The last characteristic I would like to mention is the generally high level of skill demanded by enamel techniques. In FUSED, no specific manual dexterity was obvious, no technique was breath taking. But it doesn’t mean that those works didn’t require high skills. The artist Jessica Turrell has recently completed a three-year research fellowship entitled “Innovation in Vitreous Enamel Surfaces for Jewellery”. The project was hosted by the Enamel Research Unit at the University of the West of England, Bristol and funded by the Arts and Humanities Research Council (Project Website). The initial stage of her project involved a comprehensive and wide-ranging visual and literature survey that reviewed the work of 175 jewellers from all around the world, and for whom enamel forms a significant element of their practice. Work was then allocated to one of three main categories:
- “Skilled (fine)
Her survey findings give a very interesting panorama of contemporary enamel today: “There appears to be a divide between enamel work that is produced with high levels of skill but that essentially makes no reference to contemporary preoccupations, and enamel work that strives to be innovative in and of itself but which operates from an impoverished skill base and therefore often fails to exploit the expressive potential of the material”. And she adds that: “only a small number of British jewellers were identified whose enamel work fitted within the innovative criteria”.
I personally think that the artists featured in the exhibition FUSED belong to the innovative categories. And maybe the paradox I was seeing, where enamel has to abandon its intrinsic characteristics (colours, vitreous and smooth surfaces and apparent high level of skill) to be labelled contemporary is not a paradox but only a logical evolution of a technique that aims to make reference to contemporary practices.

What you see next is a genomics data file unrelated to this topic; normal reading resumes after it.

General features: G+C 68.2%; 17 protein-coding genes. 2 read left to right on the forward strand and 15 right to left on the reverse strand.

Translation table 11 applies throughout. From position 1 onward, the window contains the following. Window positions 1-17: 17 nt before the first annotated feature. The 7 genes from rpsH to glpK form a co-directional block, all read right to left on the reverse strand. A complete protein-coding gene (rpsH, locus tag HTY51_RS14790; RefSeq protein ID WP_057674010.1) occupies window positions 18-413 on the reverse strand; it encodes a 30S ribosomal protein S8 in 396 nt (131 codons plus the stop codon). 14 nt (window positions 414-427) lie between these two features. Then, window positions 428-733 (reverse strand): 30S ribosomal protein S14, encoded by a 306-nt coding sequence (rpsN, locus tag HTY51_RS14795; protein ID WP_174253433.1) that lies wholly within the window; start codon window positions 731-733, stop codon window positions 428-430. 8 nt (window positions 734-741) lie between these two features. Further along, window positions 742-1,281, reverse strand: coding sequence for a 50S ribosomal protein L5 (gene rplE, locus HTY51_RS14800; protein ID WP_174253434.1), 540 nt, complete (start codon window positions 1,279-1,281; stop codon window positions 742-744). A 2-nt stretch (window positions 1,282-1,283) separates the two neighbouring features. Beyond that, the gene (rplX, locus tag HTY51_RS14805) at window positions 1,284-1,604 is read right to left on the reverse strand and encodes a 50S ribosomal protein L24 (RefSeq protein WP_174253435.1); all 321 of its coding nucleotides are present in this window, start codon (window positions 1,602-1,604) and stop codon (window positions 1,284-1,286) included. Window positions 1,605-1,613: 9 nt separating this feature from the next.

For example, instead of considering white as a non-colour, we can see it as an aesthetic experience. White is a fascinating colour (and I personally share this point of view. See my posts on White) and the vitreous aspect of enamel makes it particularly versatile and interesting. In his article “In the midst of colour. Reflection on colour’s inescapable presence” (published in Metalsmith Vol 29,No 4), Jamie Bennett says: “Once a coloured material is no longer a given property of jewellery or metal, and now results from a conscious decision, we must understand the impact of that choice”. He then says: “Colour both expresses an idea and stands as an embodied idea […] and it remains an opportunity beyond framed language and social conditions”. In that case, using white enamel is part of the artist’s statement and is used to convey ideas, messages or aesthetic considerations.
Astrid Keller in her plates and vessels reproduces the traces left by the way people handle objects. She applies fine lines on the white surface to give the impression of an old object:
Astrid Keller. Photo Isabelle Busnel.
Helen Carnac is fascinated with mark-making, uses the metal as a “white page” to experiment with lines and draws onto the industrial enamel surfaces using sgrafito techniques:
Helen Carnac. Photo Isabelle Busnel.
Kye-Yeon Son explores positive and negative spaces through her branch structures. White enamel allows her to play with shadows and emphasizes the positive/negative game:
Kye-Yeon Son. Photo FLOW. Courtesy of the Gallery.
Same arguments can be used regarding surfaces and textures: until recently, enamel’s surfaces were exclusively smooth and shiny but contemporary artists have discovered the endless potentialities of this technique and they use enamel to explore contemporary aesthetics:
Kirsten Haydon has found a new process to create reflective surfaces by mixing vitreous enamel and road marking beads. The beads are fired into the surface of the enamel at high temperatures:
Kirsten Haydon. Photo FLOW. Courtesy of the Gallery.
Helen Carnac bowls are obtained by firing the enamel only once, then areas of the panels are ground and abraded to a matt finish in places, allowing the steel substrate to oxidise naturally, creating new relationships with the enamel:
Helen Carnac. Photo Isabelle Busnel.
Even if chance, surprise and randomness can play a role in the process of making, all those artists demonstrate a high knowledge and understanding of the material. The work sometimes looks simple and effortless but it generally requires a high level of skills.
Although there might be an apparent paradox in contemporary enamel, where artists consciously or unconsciously reject characteristics associated with traditional enamel (colours, surfaces and skills) to exist as contemporary artists, I believe it is not mainly that motivation that drives the enamellers featured in the exhibition FUSED: works clearly belong to Jessica Turrell’s categories of “innovative”, where understanding of the material and desire to use enamel to explore contemporary aesthetics and concerns are the main originality of those artists.